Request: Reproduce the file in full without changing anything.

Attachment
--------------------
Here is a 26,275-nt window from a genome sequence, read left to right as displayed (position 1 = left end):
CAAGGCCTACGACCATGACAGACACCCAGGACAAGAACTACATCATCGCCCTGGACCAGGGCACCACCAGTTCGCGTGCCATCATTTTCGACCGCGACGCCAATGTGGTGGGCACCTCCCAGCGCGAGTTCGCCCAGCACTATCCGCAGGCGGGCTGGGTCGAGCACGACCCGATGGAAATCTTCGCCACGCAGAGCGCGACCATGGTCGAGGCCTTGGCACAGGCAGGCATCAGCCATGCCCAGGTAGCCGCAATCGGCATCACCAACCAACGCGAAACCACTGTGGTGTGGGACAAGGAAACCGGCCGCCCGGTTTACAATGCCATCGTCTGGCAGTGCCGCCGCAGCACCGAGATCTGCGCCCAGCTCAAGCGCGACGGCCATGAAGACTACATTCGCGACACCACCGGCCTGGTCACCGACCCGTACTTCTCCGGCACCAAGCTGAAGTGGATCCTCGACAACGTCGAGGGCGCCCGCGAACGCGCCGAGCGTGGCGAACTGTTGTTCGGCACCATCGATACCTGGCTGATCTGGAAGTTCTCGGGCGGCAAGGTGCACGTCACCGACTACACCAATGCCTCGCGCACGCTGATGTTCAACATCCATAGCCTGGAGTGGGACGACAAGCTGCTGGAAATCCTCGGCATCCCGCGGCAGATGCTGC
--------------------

Here is a 26,275-nt window from a genome sequence, read left to right as displayed (position 1 = left end):
CAAGGCCTACGACCATGACAGACACCCAGGACAAGAACTACATCATCGCCCTGGACCAGGGCACCACCAGTTCGCGTGCCATCATTTTCGACCGCGACGCCAATGTGGTGGGCACCTCCCAGCGCGAGTTCGCCCAGCACTATCCGCAGGCGGGCTGGGTCGAGCACGACCCGATGGAAATCTTCGCCACGCAGAGCGCGACCATGGTCGAGGCCTTGGCACAGGCAGGCATCAGCCATGCCCAGGTAGCCGCAATCGGCATCACCAACCAACGCGAAACCACTGTGGTGTGGGACAAGGAAACCGGCCGCCCGGTTTACAATGCCATCGTCTGGCAGTGCCGCCGCAGCACCGAGATCTGCGCCCAGCTCAAGCGCGACGGCCATGAAGACTACATTCGCGACACCACCGGCCTGGTCACCGACCCGTACTTCTCCGGCACCAAGCTGAAGTGGATCCTCGACAACGTCGAGGGCGCCCGCGAACGCGCCGAGCGTGGCGAACTGTTGTTCGGCACCATCGATACCTGGCTGATCTGGAAGTTCTCGGGCGGCAAGGTGCACGTCACCGACTACACCAATGCCTCGCGCACGCTGATGTTCAACATCCATAGCCTGGAGTGGGACGACAAGCTGCTGGAAATCCTCGGCATCCCGCGGCAGATGCTGC